My dear friend
We are in heavy affliction – my poor child is dying of hydrocephalos, & we have only to pray to God speedily to remove her. she is quite insensible & that is our main consolation. Edith is suffering bitterly. I myself am recovering, perfectly resigned to the visitation, perfectly satisfied that it is for the best. perfectly assured that the loss will be but for a time.
Never man enjoyed purer happiness than I have for the last twelve months. my plans are now all wrecked. your letter was matter of some little relief to me. Longmans fears wish to delay the Bibl.  & I am rejoiced to have no fetter upon me at present. As soon as it shall please God to remove this little object I shall with all possible speed set off for Cumberland. Edith will be no where so well as with her sister Coleridge. she has a little girl some six months old, & I shall try & graft her into the wound while it is yet fresh.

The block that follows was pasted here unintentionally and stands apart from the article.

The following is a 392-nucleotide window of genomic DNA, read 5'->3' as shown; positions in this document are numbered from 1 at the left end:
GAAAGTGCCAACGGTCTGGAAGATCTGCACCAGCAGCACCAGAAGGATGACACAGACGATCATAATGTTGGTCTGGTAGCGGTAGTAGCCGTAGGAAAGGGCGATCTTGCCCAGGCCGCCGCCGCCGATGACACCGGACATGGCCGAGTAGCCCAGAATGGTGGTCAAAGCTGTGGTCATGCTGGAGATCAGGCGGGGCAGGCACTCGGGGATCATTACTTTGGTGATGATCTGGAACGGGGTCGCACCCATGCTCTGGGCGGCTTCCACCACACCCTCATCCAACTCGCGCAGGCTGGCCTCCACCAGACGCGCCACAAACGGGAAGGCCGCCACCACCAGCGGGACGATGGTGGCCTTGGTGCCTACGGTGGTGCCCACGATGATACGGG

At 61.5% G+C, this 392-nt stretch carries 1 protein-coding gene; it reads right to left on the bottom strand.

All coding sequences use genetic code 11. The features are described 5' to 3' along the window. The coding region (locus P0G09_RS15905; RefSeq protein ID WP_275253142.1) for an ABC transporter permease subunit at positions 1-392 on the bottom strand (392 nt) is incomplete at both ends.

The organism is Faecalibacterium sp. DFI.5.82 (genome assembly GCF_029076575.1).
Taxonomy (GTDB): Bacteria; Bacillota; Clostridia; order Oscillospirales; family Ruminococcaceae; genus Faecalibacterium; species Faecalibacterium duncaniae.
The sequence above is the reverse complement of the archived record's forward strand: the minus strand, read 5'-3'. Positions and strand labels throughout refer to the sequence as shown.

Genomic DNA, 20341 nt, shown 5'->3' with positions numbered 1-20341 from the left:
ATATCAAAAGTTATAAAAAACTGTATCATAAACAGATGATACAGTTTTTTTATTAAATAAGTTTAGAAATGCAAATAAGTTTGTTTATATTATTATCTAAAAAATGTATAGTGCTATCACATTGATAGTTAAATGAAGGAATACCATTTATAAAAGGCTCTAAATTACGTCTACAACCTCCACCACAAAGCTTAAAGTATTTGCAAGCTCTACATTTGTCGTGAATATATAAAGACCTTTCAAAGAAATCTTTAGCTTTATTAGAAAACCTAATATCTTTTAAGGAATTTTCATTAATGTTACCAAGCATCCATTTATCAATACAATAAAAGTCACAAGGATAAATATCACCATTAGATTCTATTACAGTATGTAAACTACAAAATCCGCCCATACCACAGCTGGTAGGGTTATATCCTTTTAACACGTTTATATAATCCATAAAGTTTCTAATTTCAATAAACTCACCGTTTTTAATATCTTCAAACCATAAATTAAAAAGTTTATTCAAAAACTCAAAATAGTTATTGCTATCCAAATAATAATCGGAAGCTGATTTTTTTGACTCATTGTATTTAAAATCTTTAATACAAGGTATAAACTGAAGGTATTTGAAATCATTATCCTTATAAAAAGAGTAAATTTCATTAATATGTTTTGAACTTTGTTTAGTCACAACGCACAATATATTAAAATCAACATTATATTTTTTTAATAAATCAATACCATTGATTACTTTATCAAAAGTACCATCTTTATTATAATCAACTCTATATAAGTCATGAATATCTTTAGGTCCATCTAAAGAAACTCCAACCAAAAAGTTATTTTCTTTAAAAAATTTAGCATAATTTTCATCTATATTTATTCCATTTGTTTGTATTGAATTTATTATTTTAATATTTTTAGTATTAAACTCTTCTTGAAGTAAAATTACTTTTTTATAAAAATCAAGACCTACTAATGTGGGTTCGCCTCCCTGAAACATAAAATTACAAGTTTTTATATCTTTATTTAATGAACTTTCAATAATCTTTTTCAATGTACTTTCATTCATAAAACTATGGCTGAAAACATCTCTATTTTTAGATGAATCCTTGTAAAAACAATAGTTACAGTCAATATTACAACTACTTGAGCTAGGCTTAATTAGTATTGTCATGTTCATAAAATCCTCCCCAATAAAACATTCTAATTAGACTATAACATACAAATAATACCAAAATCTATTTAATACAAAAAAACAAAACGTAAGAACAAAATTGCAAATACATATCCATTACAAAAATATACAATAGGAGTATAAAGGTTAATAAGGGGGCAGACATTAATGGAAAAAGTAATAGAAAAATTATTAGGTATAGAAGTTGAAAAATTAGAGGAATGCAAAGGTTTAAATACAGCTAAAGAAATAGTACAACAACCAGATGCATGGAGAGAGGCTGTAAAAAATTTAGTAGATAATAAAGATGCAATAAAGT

God bless you my dear friend
Friday. Aug. 19. 1803
* Endorsement: No 82. 1803/ Robert Southey/ No place 19th Aug./ recd 20th do/ ansd 20th do
MS: Beinecke Library, GEN MSS 298, Series I, Box 1, folder 16
Previously published: John Wood Warter (ed.), Selections from the Letters of Robert Southey, 4 vols (London, 1856), I, p. 229. BACK